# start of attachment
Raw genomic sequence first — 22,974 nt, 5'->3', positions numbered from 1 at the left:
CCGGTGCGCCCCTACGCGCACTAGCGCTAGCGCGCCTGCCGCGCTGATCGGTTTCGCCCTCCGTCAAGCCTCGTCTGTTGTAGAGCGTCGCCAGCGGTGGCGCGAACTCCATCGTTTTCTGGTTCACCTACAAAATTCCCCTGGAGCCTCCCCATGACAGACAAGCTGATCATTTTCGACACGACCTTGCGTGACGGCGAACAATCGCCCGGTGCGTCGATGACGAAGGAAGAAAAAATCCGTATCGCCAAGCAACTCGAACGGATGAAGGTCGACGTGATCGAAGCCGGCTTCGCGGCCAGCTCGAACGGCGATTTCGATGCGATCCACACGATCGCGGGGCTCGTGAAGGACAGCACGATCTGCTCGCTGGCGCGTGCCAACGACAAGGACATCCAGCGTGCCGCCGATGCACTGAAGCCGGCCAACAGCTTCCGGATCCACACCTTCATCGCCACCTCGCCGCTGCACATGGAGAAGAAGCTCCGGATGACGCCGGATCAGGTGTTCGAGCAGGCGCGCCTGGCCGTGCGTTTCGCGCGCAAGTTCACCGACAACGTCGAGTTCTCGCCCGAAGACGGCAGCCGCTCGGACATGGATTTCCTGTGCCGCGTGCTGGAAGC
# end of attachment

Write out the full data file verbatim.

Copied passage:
Raw genomic sequence first — 22,974 nt, 5'->3', positions numbered from 1 at the left:
CCGGTGCGCCCCTACGCGCACTAGCGCTAGCGCGCCTGCCGCGCTGATCGGTTTCGCCCTCCGTCAAGCCTCGTCTGTTGTAGAGCGTCGCCAGCGGTGGCGCGAACTCCATCGTTTTCTGGTTCACCTACAAAATTCCCCTGGAGCCTCCCCATGACAGACAAGCTGATCATTTTCGACACGACCTTGCGTGACGGCGAACAATCGCCCGGTGCGTCGATGACGAAGGAAGAAAAAATCCGTATCGCCAAGCAACTCGAACGGATGAAGGTCGACGTGATCGAAGCCGGCTTCGCGGCCAGCTCGAACGGCGATTTCGATGCGATCCACACGATCGCGGGGCTCGTGAAGGACAGCACGATCTGCTCGCTGGCGCGTGCCAACGACAAGGACATCCAGCGTGCCGCCGATGCACTGAAGCCGGCCAACAGCTTCCGGATCCACACCTTCATCGCCACCTCGCCGCTGCACATGGAGAAGAAGCTCCGGATGACGCCGGATCAGGTGTTCGAGCAGGCGCGCCTGGCCGTGCGTTTCGCGCGCAAGTTCACCGACAACGTCGAGTTCTCGCCCGAAGACGGCAGCCGCTCGGACATGGATTTCCTGTGCCGCGTGCTGGAAGC